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This one finally lives up to its name

It ended the way all of these things should end, the way none of them ever do. It ended with one noble team staving off another, with one brand of magnificence enduring one almost as grand.

Super Bowl? This was no Super Bowl.

This was better.

It ended on the 1-yard line, with a Tennessee receiver holding out a football toward one more slice of destiny, with a Rams linebacker hanging on to the difference between success and failure. It ended with glitter in the air, with tears in Dick Vermeil's eyes, with joy on everyone else's face.

This was the darndest of games between the least likely of suspects. This was 36 inches between victory and defeat. This was what they had in mind when they started calling these season-ending affairs something as haughty as "Super Bowl."

This was the St. Louis Rams 23, the Tennessee Titans 16, and bless both of their greedy, nomadic little hearts. This was comebacks and collapses. These were teams that wouldn't die and opponents that couldn't kill each other. This was Kurt Warner's arm and Steve McNair's legs.

This was, in a word, delightful.

"It was even better than I thought it would be," Marshall Faulk said.

Even better than he thought it would be? How about the rest of us? Of all the places to look for high drama, theSuper Bowl is the last place you'd ever suspect. History tells us that Super Bowls are, for the most part, awful. Mainly they consist of one team embarrassing another, usually before halftime. The lingering images are of the 49ers and the Broncos, the Bears and the Patriots, anyone and the Vikings. As a rule, they are very much buildup for very much letdown.

Not this time. This time, two teams of dubious lineage put on a show that we will talk about as long as the world recognizes Roman numerals. Put it this way. When was the last Super Bowl you wanted one more play? The last football season?

This time, it ended with Kevin Dyson, the Titans receiver, catching a quick slant and heading toward the goal. It ended with Mike Jones, the Rams linebacker, making a saving tackle. It ended with Dyson reaching the ball toward the goal line, toward overtime, toward salvation, and seeing it falling just short as time ran out and space did not.

That far, and that close. Barely more than the length of this newspaper page. The width of an end table. The depth of the shallow end of the pool. The height of a gymnast.

Who would have suspected these two had this kind of game in them? Before Sunday, there seemed to be such little interest that rumor was the NFL was just going to call it "the Bowl." Scalpers were offering to throw in a car wash if you'd take tickets off their hands. The Rams? The Titans? Give us a break. Who had they played? Who had they beaten? And most important, who were they?

Turns out, they were entertaining teams putting on a feel-good game. Yes, it was better than the heroics of Joe Montana in Super Bowl XXIII. Yes, it was as dramatic as Scott Norwood's miss in Super Bowl XXV. This was as good as there has ever been, including fiction.

This was Warner throwing all over the lot, to magnificent receevers such as Isaac Bruce and Torry Holt, even though the Rams' running game had disappeared. This was McNair, spinning out of tackles, turning into Houdini, making things happen. This was Jeff Fisher going for two when he didn't have to. This was Dick Vermeil going deep when he did.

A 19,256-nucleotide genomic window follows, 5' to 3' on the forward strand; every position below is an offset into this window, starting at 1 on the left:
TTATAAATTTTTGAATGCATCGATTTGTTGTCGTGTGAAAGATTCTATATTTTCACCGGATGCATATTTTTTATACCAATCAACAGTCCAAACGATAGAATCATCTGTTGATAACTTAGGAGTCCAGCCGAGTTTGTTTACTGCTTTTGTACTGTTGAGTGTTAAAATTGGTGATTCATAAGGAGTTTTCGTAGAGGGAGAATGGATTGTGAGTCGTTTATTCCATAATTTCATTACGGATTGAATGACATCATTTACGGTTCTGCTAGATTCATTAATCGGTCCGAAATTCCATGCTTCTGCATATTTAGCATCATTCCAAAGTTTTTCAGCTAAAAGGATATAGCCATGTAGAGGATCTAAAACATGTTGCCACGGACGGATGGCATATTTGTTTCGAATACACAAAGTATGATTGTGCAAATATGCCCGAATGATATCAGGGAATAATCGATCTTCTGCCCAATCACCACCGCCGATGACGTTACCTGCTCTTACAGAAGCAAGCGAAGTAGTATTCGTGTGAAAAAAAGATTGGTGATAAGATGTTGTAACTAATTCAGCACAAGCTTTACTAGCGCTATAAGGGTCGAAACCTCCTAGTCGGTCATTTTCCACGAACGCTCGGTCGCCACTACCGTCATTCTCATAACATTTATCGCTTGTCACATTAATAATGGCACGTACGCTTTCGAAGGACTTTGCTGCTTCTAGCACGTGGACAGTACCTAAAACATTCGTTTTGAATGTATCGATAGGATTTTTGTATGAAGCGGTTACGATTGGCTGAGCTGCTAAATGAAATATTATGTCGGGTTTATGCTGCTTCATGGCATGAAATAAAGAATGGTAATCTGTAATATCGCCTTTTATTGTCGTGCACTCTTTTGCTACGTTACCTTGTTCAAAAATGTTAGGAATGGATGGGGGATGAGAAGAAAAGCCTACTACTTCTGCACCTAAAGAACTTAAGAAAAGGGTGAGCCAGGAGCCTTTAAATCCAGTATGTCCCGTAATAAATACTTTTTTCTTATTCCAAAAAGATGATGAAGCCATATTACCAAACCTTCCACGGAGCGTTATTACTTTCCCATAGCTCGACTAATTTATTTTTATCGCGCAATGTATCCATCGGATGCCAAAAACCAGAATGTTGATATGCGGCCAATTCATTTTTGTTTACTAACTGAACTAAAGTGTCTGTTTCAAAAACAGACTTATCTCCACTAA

Perhaps this is what it takes to get a great game. Teams without reputations. Players introducing themselves to a nation. A game with more heart than hype.

Funny, there used to be a formula to winning the Super Bowl. Teams were supposed to inch a little closer to the trophy every year. They were supposed to have an aging gunslinger at quarterback, and a find from the draft, and then they were supposed to have a breakthrough year.

So who is next? The Bears and the Bengals? The Saints and the Browns? The Lions and the Chargers?

These teams are going to give hope to everyone. You find yourself a quarterback at the grocery store, or maybe the post office. You find an aging, burned out coach in the broadcast booth. You turn your team into troubadours, wandering through the foothills of Tennessee, looking for a stadium that will accept ugly uniforms.

That's how these teams got here. And, oh, were they wondrous upon arrival.

What happens from here? Who cares? Does it matter if Warner goes back to the Super Bowl or back to the supermarket? Does it matter whether the Titans make it back, the way they vowed late Sunday night? Not really. They put on this show. For now, that's enough.

That said, bless Vermeil's leaky old eyes, which couldn't quite absorb the drama they had witnessed. Yep, Vermeil cried. Of course he did. Tears are quite familiar with their way down Vermeil's cheeks, the way water knows how to flow down a riverbed.

This time, the teardrops washed away whatever vestige there is of old Coach Burnout, the man who drove himself until he snapped when with the Eagles, who had to run from the profession before they carted him off. Now, he will be remembered as a miracle worker who took his team from four victories to formidable.

In St. Louis, the question that arises is whether he comes back. Vermeil admits he has thought about walking away, especially now there is a successor in place. It would be nice to see Vermeil back, but understandable if he leaves. How is he ever going to top this?

Come to think of it, how is the game ever going to top this? How do you match the Titans' comeback? How to do beat Warner's bomb with two minutes to go? How do you match the drama of the last heartbeat in a game that, finally, accelerated yours?

The Super Bowl? Finally, it was.

This was amazing, beating brilliant by a yard.

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